Letter to the editor: Respecting the time and effort of DePaul’s adjuncts

St. Vincent's Circle, located between the Schmitt Academic Center and the John T. Richardson Libarary, reminds students of the Vincentian values that are inherent to our school. (Josh Leff / The DePaulia)
St. Vincent’s Circle, located between the Schmitt Academic Center and the John T. Richardson Libarary, reminds students of the Vincentian values that are inherent to our school. (Josh Leff / The DePaulia)

While I enjoyed the DePaulia’s recent front page story on adjunct faculty trends both at DePaul and around the U.S., I felt the narrative needed some additional nuance.

I am the Director of the School of Public Service (SPS) located in DePaul’s Loop campus. We are a graduate-only unit of around 400 majors offering degrees in public, international and non-profit management, as well as leadership in public policy studies.

In a recent internal audit of our teaching workload at SPS, we discovered a near perfect split in the three main classes of instructional professionals that teach our courses: one-third full-time tenured and tenure track faculty; one-third full time teaching faculty; and one-third part-time adjuncts.

Considering the goals of our programs, I cannot begin to express my appreciation for our full-time teaching faculty, who largely come with lengthy and relevant professional backgrounds as well as our adjuncts, who tend to hold full time professional jobs and teach for us for reasons mostly unrelated to their compensation (which, I will argue below, should be a bit higher).

Some of our adjuncts hold a degree from SPS, and now find themselves working in positions of importance in their professional fields (including here at DePaul) and have a strong desire to give back to the next generation of public service management professionals.

Most of our adjuncts, alum or not, get a personal and professional boost from teaching at DePaul.

Clearly, teaching at a highly respected university like DePaul conveys significant social and professional status to non-academics, especially in management and social service fields.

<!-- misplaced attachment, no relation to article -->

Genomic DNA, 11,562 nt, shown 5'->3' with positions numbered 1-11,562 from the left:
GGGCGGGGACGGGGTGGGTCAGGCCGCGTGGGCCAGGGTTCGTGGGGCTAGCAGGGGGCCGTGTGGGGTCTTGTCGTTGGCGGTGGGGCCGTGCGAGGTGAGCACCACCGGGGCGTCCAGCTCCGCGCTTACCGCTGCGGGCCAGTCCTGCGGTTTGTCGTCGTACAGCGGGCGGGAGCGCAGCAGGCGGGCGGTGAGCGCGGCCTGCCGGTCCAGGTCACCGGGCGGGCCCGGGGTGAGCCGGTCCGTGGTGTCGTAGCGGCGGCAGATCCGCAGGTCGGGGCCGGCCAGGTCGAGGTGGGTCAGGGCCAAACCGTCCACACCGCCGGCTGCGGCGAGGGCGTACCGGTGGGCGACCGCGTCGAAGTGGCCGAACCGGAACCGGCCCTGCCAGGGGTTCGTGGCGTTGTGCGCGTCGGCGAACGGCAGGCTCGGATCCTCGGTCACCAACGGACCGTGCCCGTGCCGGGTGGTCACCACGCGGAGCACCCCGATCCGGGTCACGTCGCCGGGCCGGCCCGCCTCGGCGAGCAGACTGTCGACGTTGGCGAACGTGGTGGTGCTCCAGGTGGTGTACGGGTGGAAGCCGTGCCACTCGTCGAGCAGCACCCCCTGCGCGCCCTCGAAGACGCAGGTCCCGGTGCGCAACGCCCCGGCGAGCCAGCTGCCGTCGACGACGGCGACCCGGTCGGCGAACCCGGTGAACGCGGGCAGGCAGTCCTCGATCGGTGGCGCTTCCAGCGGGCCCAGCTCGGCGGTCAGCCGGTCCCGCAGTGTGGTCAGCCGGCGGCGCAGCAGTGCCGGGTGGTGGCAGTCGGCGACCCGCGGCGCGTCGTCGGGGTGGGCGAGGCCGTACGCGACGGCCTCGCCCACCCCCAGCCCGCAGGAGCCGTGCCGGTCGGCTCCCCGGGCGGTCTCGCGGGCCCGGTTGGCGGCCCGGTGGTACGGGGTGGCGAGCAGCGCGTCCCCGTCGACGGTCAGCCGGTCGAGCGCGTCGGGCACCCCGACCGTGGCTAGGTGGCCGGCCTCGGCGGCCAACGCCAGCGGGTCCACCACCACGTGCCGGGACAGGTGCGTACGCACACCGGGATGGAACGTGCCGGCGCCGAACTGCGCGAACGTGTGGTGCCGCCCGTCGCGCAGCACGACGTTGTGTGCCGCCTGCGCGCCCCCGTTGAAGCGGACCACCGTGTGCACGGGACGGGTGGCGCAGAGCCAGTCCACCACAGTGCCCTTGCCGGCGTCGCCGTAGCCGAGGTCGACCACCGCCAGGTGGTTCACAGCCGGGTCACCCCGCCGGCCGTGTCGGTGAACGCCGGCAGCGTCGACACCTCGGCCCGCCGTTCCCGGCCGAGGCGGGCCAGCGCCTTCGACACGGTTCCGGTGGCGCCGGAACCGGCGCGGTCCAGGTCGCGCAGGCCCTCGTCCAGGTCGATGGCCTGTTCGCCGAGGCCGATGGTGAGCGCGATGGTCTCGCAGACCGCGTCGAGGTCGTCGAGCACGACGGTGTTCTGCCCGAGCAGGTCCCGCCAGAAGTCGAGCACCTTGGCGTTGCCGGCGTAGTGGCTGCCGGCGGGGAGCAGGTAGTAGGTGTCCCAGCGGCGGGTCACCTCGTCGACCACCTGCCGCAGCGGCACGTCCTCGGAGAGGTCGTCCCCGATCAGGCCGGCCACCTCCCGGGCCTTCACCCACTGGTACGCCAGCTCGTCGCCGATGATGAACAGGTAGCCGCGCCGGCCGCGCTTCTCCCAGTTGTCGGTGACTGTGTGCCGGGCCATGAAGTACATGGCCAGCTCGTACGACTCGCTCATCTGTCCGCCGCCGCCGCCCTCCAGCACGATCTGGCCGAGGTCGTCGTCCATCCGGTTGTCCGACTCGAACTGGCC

That said, the benefits to using adjuncts goes both ways, as our students appreciate the real world experiences, skills and professional connections these folks bring into the classroom.

Our current roster of adjuncts include practicing lawyers, full-time consultants, leaders of private and non-profit organizations, current and former directors of state, local and federal public sector agencies and retired academics.  A very strong group of professionals indeed.

Now to offer my nuance: SPS adjuncts do not rely on their teaching wage as the primary financial support for themselves or their families.

The question of whether we have set up an economically exploitive relationship with our adjuncts, however, is an    important one.

The proposal put forward in your article for a $15,000 per class minimum wage seemed a bit hopeful, as there are many people who would happily teach a class for us for a third of that total.  The proper wage for us, considering the mutual utility factors mentioned above, would be moderately higher than we currently pay.  While I have only been here for less than a year, I have gotten requests for raises from our adjuncts, not from an “I need the money to pay for food, shelter or health benefits” perspective offered in your expose, but more from a desire for more “respect for the time and effort I put forth for your students” standpoint.

DePaul should consider compensation innovations such as paying adjuncts a bonus upon their first successful offering of a course, which would reward      preparation time.

They also might think of structuring pay based on class enrollment size — which acknowledges that teaching 25 students is far more time consuming than 10 due to grading work — would be a good start to making adjunct relationships more equitable. l hope that your article starts a more nuanced conversation going forward on the role of adjuncts at DePaul and how they can be more fairly compensated.

—Robert Stokes, director of School of Public Service